"I simply [want] to share some information which I believe, may be of interest," he wrote, calculating Spencer would bite knowing that he had had his own battles with the media. With no response, Bashir called again on 29 August. Spencer said he could meet him in London at 18:00 for a quick drink.


On the face of it, the suddenness of Spencer's invitation to a meeting may well have taken Bashir by surprise. In order to ingratiate himself with Earl Spencer to gain access to his sister, the reporter intended to show Spencer - falsely - that his former head of security, ex-soldier, Alan Waller, was being paid regularly by Rupert Murdoch's News International and the intelligence services to spy on the Spencer family. However, Bashir didn't show this to Spencer at their first brief meeting - presumably, because he hadn't yet created the "information".

Lord Dyson said he could not be certain about the precise date when this "information" was created. However, our own investigation suggests this happened immediately after Bashir's introductory drink with Spencer.

Spencer had agreed to continue their conversation at his country estate, Althorp, two days later at 11:30 on 31 August.


The fake bank statements

To help prepare the "information", Bashir made an urgent call to a former colleague, Matt Weissler, begging him to drop everything for a job that couldn't wait. The graphic designer doesn't recall the exact date except that it was at the junction of August and September. Weissler's business partner at the time told me that Bashir called him first and remembers it being around the time of the Notting Hill Carnival, which in 1995 ended on 28 August. He says that because Bashir wanted a rushed overnight job, he couldn't do it and suggested he call Weissler instead.

Both Weissler and his business partner are also clear that the call came after hours. Since Spencer's diary shows he had his first meeting with Bashir on the evening of the 29th, the evidence points to Bashir having called Weissler soon after his drink with Spencer.


Weissler says Bashir came to his flat and dictated from his notebook details of what he said were two of Alan Waller's bank statements, which he claimed to have seen - £4,000 from News International on 8 March 1994, and £6,500 from a Jersey-based company called "Penfolds Consultants" on 4 June. Bashir didn't mention the story he was working on was about Princess Diana, only that it "could lead to something big" in relation to "surveillance by MI5 or MI6".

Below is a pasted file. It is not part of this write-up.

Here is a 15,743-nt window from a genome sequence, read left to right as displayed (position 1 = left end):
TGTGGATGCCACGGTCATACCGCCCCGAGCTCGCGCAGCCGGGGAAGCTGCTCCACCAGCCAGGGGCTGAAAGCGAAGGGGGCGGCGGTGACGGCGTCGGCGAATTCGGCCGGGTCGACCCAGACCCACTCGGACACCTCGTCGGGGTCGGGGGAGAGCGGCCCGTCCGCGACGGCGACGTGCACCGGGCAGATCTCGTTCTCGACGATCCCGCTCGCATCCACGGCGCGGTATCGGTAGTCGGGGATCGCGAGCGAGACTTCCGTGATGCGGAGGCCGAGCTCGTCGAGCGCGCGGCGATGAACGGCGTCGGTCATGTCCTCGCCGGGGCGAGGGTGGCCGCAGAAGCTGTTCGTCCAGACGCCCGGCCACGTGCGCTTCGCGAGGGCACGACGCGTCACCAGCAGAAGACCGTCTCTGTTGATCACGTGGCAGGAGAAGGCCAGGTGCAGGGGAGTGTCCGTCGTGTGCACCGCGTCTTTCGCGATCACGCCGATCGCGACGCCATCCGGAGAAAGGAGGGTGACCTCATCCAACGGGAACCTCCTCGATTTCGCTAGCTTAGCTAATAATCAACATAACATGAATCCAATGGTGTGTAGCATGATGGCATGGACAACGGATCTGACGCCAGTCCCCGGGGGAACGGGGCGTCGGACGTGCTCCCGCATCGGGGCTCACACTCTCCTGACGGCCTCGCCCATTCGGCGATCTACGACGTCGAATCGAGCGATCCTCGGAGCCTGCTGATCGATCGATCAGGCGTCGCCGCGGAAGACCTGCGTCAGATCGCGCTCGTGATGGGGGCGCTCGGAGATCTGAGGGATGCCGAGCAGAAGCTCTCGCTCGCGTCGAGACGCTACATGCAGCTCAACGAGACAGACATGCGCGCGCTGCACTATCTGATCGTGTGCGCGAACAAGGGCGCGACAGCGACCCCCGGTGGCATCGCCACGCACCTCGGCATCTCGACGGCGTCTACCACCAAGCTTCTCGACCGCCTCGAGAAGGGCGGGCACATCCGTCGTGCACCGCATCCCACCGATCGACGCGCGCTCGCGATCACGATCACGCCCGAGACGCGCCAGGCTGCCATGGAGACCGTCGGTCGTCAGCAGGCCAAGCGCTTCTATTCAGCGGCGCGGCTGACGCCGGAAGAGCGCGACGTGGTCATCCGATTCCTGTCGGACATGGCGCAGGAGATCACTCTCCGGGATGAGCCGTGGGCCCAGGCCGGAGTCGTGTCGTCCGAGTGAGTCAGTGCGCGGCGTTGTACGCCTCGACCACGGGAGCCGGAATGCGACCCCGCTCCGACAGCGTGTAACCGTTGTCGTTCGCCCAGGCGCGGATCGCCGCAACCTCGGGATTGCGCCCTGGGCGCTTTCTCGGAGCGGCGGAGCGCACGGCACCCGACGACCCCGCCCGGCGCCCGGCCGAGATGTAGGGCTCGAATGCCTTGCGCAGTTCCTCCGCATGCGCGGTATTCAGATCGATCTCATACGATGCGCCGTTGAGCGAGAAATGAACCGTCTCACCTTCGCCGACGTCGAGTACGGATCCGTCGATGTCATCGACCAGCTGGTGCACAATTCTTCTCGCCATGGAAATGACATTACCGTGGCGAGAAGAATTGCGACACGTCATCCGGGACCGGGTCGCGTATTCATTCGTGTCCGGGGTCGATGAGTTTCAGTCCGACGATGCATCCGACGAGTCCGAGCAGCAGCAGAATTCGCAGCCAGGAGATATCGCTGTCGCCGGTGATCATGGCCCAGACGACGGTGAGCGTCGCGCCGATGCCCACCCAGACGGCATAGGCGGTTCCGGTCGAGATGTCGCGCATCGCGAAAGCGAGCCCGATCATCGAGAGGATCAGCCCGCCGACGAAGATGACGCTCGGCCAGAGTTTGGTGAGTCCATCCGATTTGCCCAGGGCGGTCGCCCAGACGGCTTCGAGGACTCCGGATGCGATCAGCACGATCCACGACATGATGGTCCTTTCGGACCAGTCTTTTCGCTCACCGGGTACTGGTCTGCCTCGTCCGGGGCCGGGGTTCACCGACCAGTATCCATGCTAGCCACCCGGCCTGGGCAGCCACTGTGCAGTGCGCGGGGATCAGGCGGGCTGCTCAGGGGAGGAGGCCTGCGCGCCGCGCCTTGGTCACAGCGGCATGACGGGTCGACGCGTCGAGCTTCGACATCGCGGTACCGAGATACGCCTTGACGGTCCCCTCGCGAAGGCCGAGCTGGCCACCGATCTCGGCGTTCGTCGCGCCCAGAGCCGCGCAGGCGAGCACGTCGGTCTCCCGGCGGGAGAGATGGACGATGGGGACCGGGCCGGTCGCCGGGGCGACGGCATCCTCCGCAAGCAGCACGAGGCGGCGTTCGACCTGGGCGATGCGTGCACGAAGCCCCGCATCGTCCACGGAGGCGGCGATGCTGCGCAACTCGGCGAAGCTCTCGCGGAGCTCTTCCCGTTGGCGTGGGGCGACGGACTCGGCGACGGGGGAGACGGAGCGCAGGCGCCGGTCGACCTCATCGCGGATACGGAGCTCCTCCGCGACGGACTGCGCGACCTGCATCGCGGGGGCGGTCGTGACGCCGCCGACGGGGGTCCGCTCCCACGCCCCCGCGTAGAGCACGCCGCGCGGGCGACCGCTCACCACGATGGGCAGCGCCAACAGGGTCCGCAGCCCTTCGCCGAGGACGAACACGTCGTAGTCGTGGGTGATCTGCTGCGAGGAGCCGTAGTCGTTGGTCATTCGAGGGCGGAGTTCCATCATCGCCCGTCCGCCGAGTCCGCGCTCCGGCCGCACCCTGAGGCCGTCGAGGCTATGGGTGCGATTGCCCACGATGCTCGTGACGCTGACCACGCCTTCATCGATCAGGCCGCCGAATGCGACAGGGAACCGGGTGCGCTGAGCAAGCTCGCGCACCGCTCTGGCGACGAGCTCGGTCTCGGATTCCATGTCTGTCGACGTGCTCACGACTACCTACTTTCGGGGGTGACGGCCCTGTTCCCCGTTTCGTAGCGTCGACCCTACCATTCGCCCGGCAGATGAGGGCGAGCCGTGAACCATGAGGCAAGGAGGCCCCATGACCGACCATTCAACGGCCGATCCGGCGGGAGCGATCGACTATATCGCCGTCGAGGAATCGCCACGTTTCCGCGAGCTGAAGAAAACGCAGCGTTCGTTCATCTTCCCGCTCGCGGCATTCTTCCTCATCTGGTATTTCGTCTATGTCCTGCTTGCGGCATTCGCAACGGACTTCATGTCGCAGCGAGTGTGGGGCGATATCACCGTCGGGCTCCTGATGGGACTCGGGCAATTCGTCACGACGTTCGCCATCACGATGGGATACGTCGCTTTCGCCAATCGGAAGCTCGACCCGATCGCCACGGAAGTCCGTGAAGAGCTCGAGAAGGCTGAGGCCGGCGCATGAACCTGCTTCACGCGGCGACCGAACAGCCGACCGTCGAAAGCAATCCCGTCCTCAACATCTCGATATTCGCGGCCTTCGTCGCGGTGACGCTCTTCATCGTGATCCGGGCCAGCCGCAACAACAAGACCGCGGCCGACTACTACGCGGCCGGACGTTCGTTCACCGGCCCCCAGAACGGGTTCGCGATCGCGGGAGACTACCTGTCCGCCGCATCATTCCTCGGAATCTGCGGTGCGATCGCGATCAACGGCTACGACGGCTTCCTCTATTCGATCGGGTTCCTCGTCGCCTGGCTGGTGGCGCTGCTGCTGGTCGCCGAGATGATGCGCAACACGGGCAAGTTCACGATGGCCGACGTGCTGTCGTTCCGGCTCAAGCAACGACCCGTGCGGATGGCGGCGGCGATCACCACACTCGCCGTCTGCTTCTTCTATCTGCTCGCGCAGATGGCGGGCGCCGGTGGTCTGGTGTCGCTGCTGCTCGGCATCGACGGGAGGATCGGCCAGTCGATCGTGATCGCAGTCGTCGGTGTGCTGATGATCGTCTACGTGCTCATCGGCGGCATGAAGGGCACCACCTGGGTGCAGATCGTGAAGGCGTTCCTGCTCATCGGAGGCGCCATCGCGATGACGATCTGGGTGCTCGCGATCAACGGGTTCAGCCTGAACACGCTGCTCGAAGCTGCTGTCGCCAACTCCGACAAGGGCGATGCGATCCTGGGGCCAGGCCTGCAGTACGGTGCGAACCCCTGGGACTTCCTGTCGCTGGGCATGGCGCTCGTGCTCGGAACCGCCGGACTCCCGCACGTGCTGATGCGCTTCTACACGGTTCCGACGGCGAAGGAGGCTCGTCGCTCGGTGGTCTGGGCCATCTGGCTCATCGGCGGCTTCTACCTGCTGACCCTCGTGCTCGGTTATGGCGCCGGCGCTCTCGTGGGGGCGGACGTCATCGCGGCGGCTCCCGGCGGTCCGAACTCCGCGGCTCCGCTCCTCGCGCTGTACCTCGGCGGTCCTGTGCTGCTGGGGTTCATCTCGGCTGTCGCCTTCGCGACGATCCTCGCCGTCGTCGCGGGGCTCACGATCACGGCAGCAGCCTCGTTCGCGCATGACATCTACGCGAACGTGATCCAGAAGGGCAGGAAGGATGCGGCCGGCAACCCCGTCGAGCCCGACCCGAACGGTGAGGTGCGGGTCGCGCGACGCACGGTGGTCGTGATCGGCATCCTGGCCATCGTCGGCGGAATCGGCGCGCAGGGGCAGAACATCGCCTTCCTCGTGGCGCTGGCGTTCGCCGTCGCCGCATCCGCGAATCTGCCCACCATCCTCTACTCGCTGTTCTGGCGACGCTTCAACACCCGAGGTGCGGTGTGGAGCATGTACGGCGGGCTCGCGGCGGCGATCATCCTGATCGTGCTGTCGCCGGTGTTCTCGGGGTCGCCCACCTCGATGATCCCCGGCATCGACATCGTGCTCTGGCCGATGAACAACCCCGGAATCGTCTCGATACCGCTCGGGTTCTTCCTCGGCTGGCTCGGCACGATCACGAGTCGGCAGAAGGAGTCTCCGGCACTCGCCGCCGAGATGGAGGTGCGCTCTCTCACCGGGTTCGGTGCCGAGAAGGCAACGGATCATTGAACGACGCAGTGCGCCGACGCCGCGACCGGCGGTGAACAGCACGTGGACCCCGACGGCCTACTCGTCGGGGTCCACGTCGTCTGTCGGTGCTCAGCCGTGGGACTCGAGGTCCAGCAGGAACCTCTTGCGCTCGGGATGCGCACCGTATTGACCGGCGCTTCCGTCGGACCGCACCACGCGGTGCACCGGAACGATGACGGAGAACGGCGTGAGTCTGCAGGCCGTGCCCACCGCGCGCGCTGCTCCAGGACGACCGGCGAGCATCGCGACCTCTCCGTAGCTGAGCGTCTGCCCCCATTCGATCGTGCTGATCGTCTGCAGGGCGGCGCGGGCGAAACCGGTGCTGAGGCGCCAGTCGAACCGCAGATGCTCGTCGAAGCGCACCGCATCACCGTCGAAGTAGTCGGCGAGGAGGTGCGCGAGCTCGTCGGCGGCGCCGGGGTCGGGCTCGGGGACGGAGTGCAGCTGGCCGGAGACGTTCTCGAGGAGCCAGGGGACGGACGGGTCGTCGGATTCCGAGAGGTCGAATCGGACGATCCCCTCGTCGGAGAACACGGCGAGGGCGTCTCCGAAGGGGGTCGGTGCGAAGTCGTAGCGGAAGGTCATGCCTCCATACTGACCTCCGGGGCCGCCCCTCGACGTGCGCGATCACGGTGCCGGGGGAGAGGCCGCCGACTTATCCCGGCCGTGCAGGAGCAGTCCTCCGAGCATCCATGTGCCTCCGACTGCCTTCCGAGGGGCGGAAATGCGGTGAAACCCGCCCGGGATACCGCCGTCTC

The designer assumed that Bashir had actually seen Waller's original bank statements. He told Bashir the job of recreating them would take all night. Weissler says that since Bashir was due to fly somewhere the following morning, he instructed him to courier the graphics to him at Heathrow at 07:00. Presumably, Bashir wanted them ready for his trip to Althorp first thing on the 31st.


Spencer's note of that meeting shows that Bashir mentioned "payments" to Waller, which he said were regular: "8/3/94 £4K News International £4K quarterly" and "4/6/94 £6.5K Penfolds, 4 payments". "Penfolds Consultants", said Bashir, was a Jersey-based front company for the intelligence services.

What had really hooked Spencer, however, was another false claim by Bashir - that the private secretary of Prince Charles, Commander Richard Aylard, was conspiring against Diana. Spencer's notes show Bashir having claimed that Aylard had been handed secretly recorded conversations and, in an apparent reference to the possibility of divorce, told journalist Jonathan Dimbleby: "We are in the end game. Shit or bust."


Spencer says this knocked him sideways so he called Panorama editor Steve Hewlett. Although Spencer didn't list Bashir's claims to Hewlett, he did ask him if he could be trusted. Hewlett, according to Spencer assured him that Bashir was "one of my best".

Bashir is introduced to Diana

Martin Bashir inquiry: Diana, the reporter and the BBC
Martin Bashir inquiry: Diana, the reporter, and the BBC
On 14 September, Bashir and Spencer met again at Althorp. Bashir now ramped up his allegations: Diana's own private secretary Commander Patrick Jephson was said to be in cahoots with Aylard. Bashir produced what Spencer describes as a folded A4-sized sheet of paper purporting to show sizeable payments to both Aylard and Jephson from the intelligence services to monitor Princess Diana's movements.